Failure to pay claims is not a significant risk in the industry thus far; to the contrary, about 90% of claims are being paid and the majority are for the maximum coverage. Speaker Matt Prevost of insurance carrier Chubb noted that this is a sign of most customers carrying less insurance than they need in spite of the exceptionally low cost of policies.
Presenters did warn about exclusions in cyber insurance agreements that can be overly vague or unreasonable to the customer, however. One presentation highlighted policies that exclude coverage for losses such as “failure to take reasonable steps to maintain security” and “failure to encrypt data on mobile devices.”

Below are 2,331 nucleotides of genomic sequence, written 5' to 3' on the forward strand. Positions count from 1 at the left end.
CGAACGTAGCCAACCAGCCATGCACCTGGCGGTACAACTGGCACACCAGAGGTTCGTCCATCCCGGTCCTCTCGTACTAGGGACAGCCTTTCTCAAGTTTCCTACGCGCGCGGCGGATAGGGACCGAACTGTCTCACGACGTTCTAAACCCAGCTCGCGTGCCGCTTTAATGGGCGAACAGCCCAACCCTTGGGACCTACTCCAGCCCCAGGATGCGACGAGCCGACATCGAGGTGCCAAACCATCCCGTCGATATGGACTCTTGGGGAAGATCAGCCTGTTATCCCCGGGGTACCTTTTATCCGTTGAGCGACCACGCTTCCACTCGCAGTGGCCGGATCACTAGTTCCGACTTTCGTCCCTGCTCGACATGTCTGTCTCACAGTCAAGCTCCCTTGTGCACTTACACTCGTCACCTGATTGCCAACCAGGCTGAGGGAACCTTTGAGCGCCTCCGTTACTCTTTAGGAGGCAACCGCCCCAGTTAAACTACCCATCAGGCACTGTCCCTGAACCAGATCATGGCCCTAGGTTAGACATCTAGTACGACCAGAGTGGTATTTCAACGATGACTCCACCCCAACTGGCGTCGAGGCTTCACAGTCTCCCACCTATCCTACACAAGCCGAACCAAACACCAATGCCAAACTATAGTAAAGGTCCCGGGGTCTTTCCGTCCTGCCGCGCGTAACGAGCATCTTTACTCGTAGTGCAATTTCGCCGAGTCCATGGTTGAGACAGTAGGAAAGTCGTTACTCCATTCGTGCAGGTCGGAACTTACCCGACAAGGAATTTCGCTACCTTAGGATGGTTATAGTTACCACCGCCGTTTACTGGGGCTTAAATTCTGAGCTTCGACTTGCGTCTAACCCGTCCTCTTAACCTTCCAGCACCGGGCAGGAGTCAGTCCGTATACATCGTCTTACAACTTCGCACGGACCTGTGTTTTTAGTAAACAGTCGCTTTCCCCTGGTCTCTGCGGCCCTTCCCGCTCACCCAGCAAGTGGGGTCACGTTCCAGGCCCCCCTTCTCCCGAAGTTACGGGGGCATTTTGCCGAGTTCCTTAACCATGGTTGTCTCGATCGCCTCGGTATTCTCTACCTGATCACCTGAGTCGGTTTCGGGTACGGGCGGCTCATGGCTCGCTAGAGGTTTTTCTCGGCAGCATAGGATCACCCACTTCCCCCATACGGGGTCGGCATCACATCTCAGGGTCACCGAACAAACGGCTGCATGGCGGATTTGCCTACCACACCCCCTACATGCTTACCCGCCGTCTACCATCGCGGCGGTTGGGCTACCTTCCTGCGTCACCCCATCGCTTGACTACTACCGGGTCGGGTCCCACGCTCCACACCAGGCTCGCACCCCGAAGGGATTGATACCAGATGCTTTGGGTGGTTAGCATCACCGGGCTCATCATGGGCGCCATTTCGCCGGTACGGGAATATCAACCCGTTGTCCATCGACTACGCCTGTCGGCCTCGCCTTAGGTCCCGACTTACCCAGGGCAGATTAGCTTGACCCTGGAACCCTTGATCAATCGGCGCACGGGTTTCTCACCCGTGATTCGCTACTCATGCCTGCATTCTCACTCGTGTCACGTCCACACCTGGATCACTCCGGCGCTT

One major topic of discussion along these lines was the common “war exclusion” clause. It’s extremely difficult for insurers to tackle this issue when the world’s most powerful nation-states have still not entirely settled on terms of cyber war. Nevertheless, this is a common exclusion. Various countries are known to sponsor hacking groups that target private enterprise for financial gain, including some that the United States is formally at war with (such as North Korea). Do these exclusions give the insurer wiggle room to deny a claim? The industry is still far from clear on this point.
What organizations can do to ensure a fair cyber insurance deal
The experts that presented at the Black Hat 2019 summits had a variety of suggestions for companies looking to mitigate their cyber losses with insurance (which really should be any company connected to the internet at this point).